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La Quinta Properties Inc. (LQI) Message Board

  • hsabobo hsabobo Nov 7, 1999 8:44 PM Flag

    series of four 3

    The other 50% of assets are healtcare offices,
    nursing homes, and assisted living centers. Although the
    government has reduced medicare payments to nursing homes
    causing some financial problems fo0r some nursing home
    teneants, everybody is still able to pay the rent. Sun
    which rents 8% of Meditrusts assets has the most severe
    problems and has had to seek bankrupty protection, but
    they are still paying and the leases have been written
    so that everything is crosscollateralized and
    Meditrust has a plan to continue operating these facilities
    should Sun defaul. Obviously Sun doesn't want to go
    under and they will probably cut expenses to the bone
    or try to renegotiate thier leases before defaulting
    altogether. Also with the strong elderly lobby in this
    country Congress may eventually have to change their
    policy if it became known to the public that they were
    putting nursing homes out of buisiness. The demographics
    of the U.S. population show a trend toward exploding
    numbers of elderly people who will need the services of
    nursing homes, assisted living centers, and healthcare
    offices. Although out of favor now, longterm I think these
    will be some of the most stable and profitable
    commercial properties to own. They are still longterm stable
    tenants in an economic downturn. Old people dont disspear
    when the economy goes bad. Id rather rent a nursing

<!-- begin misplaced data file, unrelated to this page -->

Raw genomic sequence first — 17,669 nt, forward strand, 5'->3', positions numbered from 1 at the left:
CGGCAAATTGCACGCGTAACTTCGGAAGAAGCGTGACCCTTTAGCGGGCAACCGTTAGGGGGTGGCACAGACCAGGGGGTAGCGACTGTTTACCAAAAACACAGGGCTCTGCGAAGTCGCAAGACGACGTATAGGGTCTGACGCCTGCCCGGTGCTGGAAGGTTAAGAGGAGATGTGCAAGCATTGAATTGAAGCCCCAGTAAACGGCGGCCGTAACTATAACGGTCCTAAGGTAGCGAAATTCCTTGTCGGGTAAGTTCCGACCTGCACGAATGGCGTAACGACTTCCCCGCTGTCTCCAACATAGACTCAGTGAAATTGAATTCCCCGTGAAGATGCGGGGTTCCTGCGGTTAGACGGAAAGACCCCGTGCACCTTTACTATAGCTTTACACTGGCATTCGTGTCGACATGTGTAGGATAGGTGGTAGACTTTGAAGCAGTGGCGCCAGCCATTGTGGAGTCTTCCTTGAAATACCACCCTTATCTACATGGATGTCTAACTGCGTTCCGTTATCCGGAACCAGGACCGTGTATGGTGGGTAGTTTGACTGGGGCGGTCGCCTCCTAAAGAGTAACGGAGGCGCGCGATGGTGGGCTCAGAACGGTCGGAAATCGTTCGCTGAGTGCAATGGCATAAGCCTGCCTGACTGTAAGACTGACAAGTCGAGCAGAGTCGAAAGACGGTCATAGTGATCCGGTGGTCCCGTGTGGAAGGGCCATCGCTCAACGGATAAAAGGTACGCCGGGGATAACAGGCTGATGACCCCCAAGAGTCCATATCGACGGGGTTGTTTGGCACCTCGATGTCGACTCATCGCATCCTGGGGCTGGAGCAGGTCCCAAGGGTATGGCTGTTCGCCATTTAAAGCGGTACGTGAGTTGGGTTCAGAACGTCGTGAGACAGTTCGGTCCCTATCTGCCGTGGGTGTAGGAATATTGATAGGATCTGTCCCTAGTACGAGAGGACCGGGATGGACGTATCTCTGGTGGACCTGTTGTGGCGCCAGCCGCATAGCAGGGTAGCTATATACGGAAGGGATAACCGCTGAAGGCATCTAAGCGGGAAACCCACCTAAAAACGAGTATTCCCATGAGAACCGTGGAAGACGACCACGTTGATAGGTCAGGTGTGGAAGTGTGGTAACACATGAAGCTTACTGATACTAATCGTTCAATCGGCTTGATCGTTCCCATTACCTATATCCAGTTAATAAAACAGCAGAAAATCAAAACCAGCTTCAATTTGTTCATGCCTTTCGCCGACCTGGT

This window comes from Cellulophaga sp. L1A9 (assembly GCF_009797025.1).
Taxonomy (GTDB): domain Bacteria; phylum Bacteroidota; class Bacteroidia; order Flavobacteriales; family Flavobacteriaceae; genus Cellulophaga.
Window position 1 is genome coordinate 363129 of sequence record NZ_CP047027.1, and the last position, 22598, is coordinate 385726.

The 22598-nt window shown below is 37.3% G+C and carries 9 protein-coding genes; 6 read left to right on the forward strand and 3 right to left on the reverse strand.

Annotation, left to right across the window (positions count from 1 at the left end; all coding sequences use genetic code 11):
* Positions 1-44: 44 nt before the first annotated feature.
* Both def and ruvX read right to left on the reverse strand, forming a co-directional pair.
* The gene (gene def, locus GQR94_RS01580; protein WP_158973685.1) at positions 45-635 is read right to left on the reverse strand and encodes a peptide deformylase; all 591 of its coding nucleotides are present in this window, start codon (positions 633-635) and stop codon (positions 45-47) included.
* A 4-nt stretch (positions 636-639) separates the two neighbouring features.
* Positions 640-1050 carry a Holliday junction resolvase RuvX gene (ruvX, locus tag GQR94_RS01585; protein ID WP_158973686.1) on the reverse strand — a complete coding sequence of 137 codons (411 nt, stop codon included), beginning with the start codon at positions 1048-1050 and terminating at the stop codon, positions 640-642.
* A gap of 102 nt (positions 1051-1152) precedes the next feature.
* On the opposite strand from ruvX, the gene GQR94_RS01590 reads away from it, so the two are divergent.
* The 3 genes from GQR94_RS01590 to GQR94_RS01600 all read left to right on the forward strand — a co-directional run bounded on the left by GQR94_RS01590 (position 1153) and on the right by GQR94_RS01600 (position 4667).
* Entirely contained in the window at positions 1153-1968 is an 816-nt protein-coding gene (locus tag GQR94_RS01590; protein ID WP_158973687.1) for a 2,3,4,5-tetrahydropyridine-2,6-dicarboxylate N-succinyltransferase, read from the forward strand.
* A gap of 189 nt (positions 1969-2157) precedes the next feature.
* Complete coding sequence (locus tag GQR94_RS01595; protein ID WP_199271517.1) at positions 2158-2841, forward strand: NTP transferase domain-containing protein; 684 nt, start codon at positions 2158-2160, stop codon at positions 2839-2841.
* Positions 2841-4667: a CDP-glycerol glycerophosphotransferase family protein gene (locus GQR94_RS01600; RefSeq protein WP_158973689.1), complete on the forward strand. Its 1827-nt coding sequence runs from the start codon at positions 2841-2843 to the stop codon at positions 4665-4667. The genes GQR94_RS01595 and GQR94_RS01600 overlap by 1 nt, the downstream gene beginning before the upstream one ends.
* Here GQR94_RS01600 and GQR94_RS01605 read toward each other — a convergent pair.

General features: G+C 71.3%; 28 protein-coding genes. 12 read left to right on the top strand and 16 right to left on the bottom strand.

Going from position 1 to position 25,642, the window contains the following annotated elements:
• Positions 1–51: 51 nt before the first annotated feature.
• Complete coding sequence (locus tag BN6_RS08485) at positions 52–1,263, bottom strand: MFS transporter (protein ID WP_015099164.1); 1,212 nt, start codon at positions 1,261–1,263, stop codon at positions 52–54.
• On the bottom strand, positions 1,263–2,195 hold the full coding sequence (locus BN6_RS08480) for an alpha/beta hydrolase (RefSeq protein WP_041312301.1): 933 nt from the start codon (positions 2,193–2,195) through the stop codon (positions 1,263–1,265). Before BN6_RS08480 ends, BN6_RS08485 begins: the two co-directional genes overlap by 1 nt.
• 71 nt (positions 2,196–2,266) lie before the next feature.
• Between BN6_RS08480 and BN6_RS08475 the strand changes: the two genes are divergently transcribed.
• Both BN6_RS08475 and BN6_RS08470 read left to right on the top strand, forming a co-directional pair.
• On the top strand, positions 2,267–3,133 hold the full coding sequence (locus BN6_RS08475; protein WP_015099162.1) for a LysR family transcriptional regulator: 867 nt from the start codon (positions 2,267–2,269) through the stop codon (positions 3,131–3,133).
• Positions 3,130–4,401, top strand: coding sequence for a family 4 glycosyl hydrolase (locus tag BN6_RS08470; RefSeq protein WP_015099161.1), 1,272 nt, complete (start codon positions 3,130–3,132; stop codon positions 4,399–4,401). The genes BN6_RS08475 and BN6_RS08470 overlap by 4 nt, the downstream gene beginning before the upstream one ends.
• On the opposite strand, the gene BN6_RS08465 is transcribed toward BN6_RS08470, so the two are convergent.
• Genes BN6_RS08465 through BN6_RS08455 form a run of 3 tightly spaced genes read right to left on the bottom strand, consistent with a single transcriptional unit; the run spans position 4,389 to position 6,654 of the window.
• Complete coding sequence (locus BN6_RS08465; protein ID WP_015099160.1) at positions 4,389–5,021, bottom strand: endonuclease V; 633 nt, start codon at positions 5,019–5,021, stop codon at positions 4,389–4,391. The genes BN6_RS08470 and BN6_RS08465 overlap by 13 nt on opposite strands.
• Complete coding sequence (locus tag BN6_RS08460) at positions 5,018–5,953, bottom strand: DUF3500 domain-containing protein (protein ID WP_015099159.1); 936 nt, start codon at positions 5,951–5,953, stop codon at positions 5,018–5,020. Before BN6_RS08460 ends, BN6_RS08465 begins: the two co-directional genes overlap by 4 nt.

home in a recession than an office building full of
    law offices and internet companies that have been
    losing money for the last 10 years. Looking at the share
    price/book value value of less than .5 I'm able to buy
    commercial real estate for less than half price and get a
    return of 25% with high asset growth potential, some
    diversification and much less risk than I would probably be
    taking if I bought a commercial office building
    myself.Not only do I get 25%, but I have none of the
    headaches normally associated with owning commercial
    property such as beating rent out of tenants, filling
    vacancies, trying to get refinanced myself and enless
    maitenance hassles. My 25% return is after I've payed
    professional manangers to take care of everything. In addition
    if I want out rather than getting involved with real
    estate agents and listing my property for a year paying
    enless fees and hoping someone will get me out of this
    hassle someday by buying my property I just go online
    enter an order in my brokerage account and in a few
    minutes my capital has been returned to my brokerage
    account. As much growth as I think there is in the
    internet its hard for me to imagine that if I paid
    $100/share for any point within my lifetime when
    that share would produce an annual dividend of $25.
    Even if every man woman and child read 3 books a day
    and bought them from amazon I don't think it would be